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At the beginning of school closures, we, the ETHS Health Center staff, wrote a letter of recommendation on how to enact social distancing with school being out. Now that Illinois is beginning a phased re-opening, we are sharing an updated version of our original letter.
Our staff consists of doctors, nurse practitioners, nurses, and members of the Evanston Health Department’s Advisory Council. Many of us are Evanston residents and parents of ETHS students and are addressing these very issues in our own homes.
This is an evolving situation and current recommendations are based on the best information that we have available on June 15, 2020.
Coronavirus/COVID-19 is a respiratory virus that might cause no symptoms in some people, fever and cold-like symptoms in others, and more rarely problems with breathing that could result in need of supplemental oxygen or ventilation support. It is very contagious and appears to spread through respiratory droplets and high-touch surfaces.
Respiratory spread means that people who have the virus can breathe out viral particles and if you are within 6 feet of that person, you can possibly breathe them in. If both people wear face coverings, the risk is reduced because the coverings block the virus from being expelled into the air.
With high-touch surfaces, objects that are touched by more than one person, the risk is if you touch the same object that an infected person touches and then you touch your eye or nose, you can give the virus to yourself. The more dangerous outcomes appear to occur in “vulnerable individuals” as defined by the Centers for Disease Control and Prevention (CDC) as people age 65 years and older and others with serious underlying health conditions, including high blood pressure, chronic lung disease, diabetes, obesity, asthma, and those whose immune systems are compromised such as by chemotherapy for cancer and other conditions requiring such therapy.
If you are experiencing any of the following symptoms or had close contact with someone who recently tested positive for COVID-19, please isolate yourself from others and call your medical provider: fever, sore throat, cough, shortness of breath, chills, nausea/vomiting/diarrhea, muscle aches, or loss of the sense of taste or smell. We are open at the Health Center and are available to help all ETHS students, please call us at 847-424-7265.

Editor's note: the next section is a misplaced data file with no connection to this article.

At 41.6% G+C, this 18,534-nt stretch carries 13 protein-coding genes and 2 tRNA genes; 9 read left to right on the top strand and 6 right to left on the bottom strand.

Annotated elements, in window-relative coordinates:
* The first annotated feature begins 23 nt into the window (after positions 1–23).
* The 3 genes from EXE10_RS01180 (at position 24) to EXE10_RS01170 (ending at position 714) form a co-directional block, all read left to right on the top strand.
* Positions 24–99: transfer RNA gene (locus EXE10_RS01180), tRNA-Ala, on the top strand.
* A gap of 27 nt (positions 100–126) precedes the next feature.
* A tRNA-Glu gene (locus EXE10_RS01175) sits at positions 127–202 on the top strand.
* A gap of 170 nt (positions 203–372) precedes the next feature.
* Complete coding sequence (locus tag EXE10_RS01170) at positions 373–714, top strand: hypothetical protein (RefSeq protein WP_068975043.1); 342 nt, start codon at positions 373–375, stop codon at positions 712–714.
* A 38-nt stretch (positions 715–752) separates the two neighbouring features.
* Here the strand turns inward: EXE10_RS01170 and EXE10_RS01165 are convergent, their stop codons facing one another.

While Evanston has a lower number of COVID-19 cases than some of our neighbors, it is important to remember that the disease is still here and no matter what phase of re-opening is in place, until there is wide-spread vaccination or effective treatments, our main tools to slow the spread of disease and to protect the vulnerable remain the same:
So what does this mean?
Parents/Guardians, we can promote needed precautions without panic. While no one is at zero risk for being sick from COVID-19 virus, children and teens are at low risk for getting very sick. You can reassure your kids that we will get through this, together, and that your job is to help keep them safe, even if it makes them unhappy sometimes.
Teens wonder, “why should I not go inside people’s houses or have friends sleepover when it is unlikely that this disease will make me sick?” The idea of personal sacrifice to ensure that everyone stays healthy may be a new concept for them to consider. They can understand and can be motivated by the fact that their individual actions have the power to save lives.
The bottom line: If we all stick together and follow the same simple rules like good hand hygiene and social distancing, then we can continue our re-opening and get back doing to the things we love, like sports, travel, gatherings, and even school.
In Good Health,
Lynn Gettleman Chehab, MD, MPHPediatrician, NorthShore University HealthSystemChicagoland Children’s Health Alliance
Aimee S. Crow, MDPediatrician, NorthShore University HealthSystemChicagoland Children’s Health Alliance